From hydrogen to health care: Zeng developing next-generation sensors based on naturally occurring phenomenon

April 08, 2024

Sensors research group
Xiangqun Zeng, front center, and her research team are developing next-generation sensors.

Every day, billions of natural reactions happen all around us. Reactions in our bodies that enable us to function. Reactions in the air that form clouds. But the potential for harnessing these naturally occurring phenomenon for technological advancement has remained largely untapped.

That’s where Xiangqun Zeng comes in. A professor in the Department of Chemical and Biological Engineering as well as chemistry, Zeng joined Mizzou last year, bringing with her insatiable curiosity and an impressive portfolio of sponsored research.

“We develop next-generation sensors that mimic how the human sensory system works,” she said. “We want these sensors to be able to measure molecules continuously and in real time, similar to how we use our five senses. Our sensory system uses multiple interactions and reactions in a smart architecture, and we want to translate those into smart sensor devices.”

The through-line of her research is turning foundational understanding of the interface of biological and chemical interactions and reactions into tangible—and world-changing—innovations.

Take hydrogen, for instance. Hydrogen is a promising clean energy source however hydrogen is flammable and can be dangerous. In addition,    hydrogen losses to the atmosphere impact the lifetime of other greenhouse gases, namely methane, ozone and water vapor, indirectly contributing to the increase of the Earth’s temperature in the near-term. While existing sensors can detect hydrogen in parts per million for hydrogen safety application, Zeng’s goal is to develop a sensor capable of detecting it at the unprecedented level of parts per billion. That technology is essential for the hydrogen production and hydrogen use in a wide array of applications such as hydrogen fuel cells, a renewable, greener form of energy.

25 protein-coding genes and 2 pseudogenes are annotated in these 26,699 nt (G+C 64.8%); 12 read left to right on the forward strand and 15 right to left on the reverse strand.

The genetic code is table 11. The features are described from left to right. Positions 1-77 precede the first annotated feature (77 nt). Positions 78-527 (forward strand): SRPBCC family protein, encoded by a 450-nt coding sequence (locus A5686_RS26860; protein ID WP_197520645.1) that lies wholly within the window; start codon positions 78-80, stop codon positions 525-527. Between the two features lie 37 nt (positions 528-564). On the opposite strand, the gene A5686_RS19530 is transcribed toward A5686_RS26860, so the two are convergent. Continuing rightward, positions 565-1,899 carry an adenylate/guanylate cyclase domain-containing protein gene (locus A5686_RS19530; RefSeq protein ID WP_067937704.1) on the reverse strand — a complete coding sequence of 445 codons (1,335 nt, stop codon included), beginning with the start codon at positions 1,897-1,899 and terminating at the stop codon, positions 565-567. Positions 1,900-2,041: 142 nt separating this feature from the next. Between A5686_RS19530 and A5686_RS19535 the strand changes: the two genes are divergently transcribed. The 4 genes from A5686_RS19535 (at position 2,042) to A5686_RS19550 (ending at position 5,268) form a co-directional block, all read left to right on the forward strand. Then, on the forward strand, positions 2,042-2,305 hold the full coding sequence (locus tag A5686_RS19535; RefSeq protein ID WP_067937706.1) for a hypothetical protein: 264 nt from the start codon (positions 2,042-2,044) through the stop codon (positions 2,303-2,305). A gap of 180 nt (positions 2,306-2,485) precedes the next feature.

Another project is the development of a device that can continuously monitor greenhouse gas emissions from Artic soil. By providing real-time big data on emissions patterns, such sensor can help researchers and policymakers better understand climate dynamics and devise more informed mitigation strategies.

Zeng applies the same scientific principles in the realm of health care. By leveraging insights from fundamental and applied research of chemical and biological reactions and processes, she is focused on medical sensor devices with innovative chemical/biointerfaces that can provide continuously monitoring of key biomarkers as well as more targeted, customized treatments.

“The reason I am here at Missouri is really because I have a lot of ideas and my creativity can be best utilized at max,” she said. “I’m so valued here, and I can really see tremendous potential for my work. There are a lot of opportunities for collaboration, and I’ve already reached out to colleagues across departments and colleges whose work complements. I’m excited to make more of an impact.”

Zeng’s work is supported by the National Institutes of Health, National Science Foundation, Department of Energy and private foundations. She holds more than 10 patents, has published more than 100 papers and six book chapters. Zeng was featured in the 2015 book, “Women who Changed the World: The Journey and the Joy.”

Be part of world-changing research. Learn more about the Department of Chemical and Biomedical Engineering at Mizzou.